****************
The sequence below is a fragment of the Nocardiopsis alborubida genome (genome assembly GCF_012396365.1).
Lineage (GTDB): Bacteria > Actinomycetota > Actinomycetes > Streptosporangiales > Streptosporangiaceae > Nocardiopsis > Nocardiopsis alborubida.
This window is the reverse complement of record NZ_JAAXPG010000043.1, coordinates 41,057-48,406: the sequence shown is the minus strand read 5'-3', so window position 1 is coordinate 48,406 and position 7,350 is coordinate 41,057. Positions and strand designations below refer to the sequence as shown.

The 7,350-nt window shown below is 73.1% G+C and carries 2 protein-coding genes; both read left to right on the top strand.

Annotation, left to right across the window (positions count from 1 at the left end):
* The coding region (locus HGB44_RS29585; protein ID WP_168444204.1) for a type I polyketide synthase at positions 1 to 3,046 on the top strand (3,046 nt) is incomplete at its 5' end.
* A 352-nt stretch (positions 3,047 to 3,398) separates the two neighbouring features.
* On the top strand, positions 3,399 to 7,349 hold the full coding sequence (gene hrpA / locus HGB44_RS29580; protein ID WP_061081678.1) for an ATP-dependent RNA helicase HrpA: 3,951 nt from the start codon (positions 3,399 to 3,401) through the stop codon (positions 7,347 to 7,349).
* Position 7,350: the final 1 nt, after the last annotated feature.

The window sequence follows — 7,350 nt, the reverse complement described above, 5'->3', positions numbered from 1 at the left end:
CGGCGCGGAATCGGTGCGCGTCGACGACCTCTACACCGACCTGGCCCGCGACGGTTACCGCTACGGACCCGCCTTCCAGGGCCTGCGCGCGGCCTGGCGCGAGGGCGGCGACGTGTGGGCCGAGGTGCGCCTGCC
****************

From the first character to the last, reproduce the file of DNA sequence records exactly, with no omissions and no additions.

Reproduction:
The sequence below is a fragment of the Nocardiopsis alborubida genome (genome assembly GCF_012396365.1).
Lineage (GTDB): Bacteria > Actinomycetota > Actinomycetes > Streptosporangiales > Streptosporangiaceae > Nocardiopsis > Nocardiopsis alborubida.
This window is the reverse complement of record NZ_JAAXPG010000043.1, coordinates 41,057-48,406: the sequence shown is the minus strand read 5'-3', so window position 1 is coordinate 48,406 and position 7,350 is coordinate 41,057. Positions and strand designations below refer to the sequence as shown.

The 7,350-nt window shown below is 73.1% G+C and carries 2 protein-coding genes; both read left to right on the top strand.

Annotation, left to right across the window (positions count from 1 at the left end):
* The coding region (locus HGB44_RS29585; protein ID WP_168444204.1) for a type I polyketide synthase at positions 1 to 3,046 on the top strand (3,046 nt) is incomplete at its 5' end.
* A 352-nt stretch (positions 3,047 to 3,398) separates the two neighbouring features.
* On the top strand, positions 3,399 to 7,349 hold the full coding sequence (gene hrpA / locus HGB44_RS29580; protein ID WP_061081678.1) for an ATP-dependent RNA helicase HrpA: 3,951 nt from the start codon (positions 3,399 to 3,401) through the stop codon (positions 7,347 to 7,349).
* Position 7,350: the final 1 nt, after the last annotated feature.

The window sequence follows — 7,350 nt, the reverse complement described above, 5'->3', positions numbered from 1 at the left end:
CGGCGCGGAATCGGTGCGCGTCGACGACCTCTACACCGACCTGGCCCGCGACGGTTACCGCTACGGACCCGCCTTCCAGGGCCTGCGCGCGGCCTGGCGCGAGGGCGGCGACGTGTGGGCCGAGGTGCGCCTGCC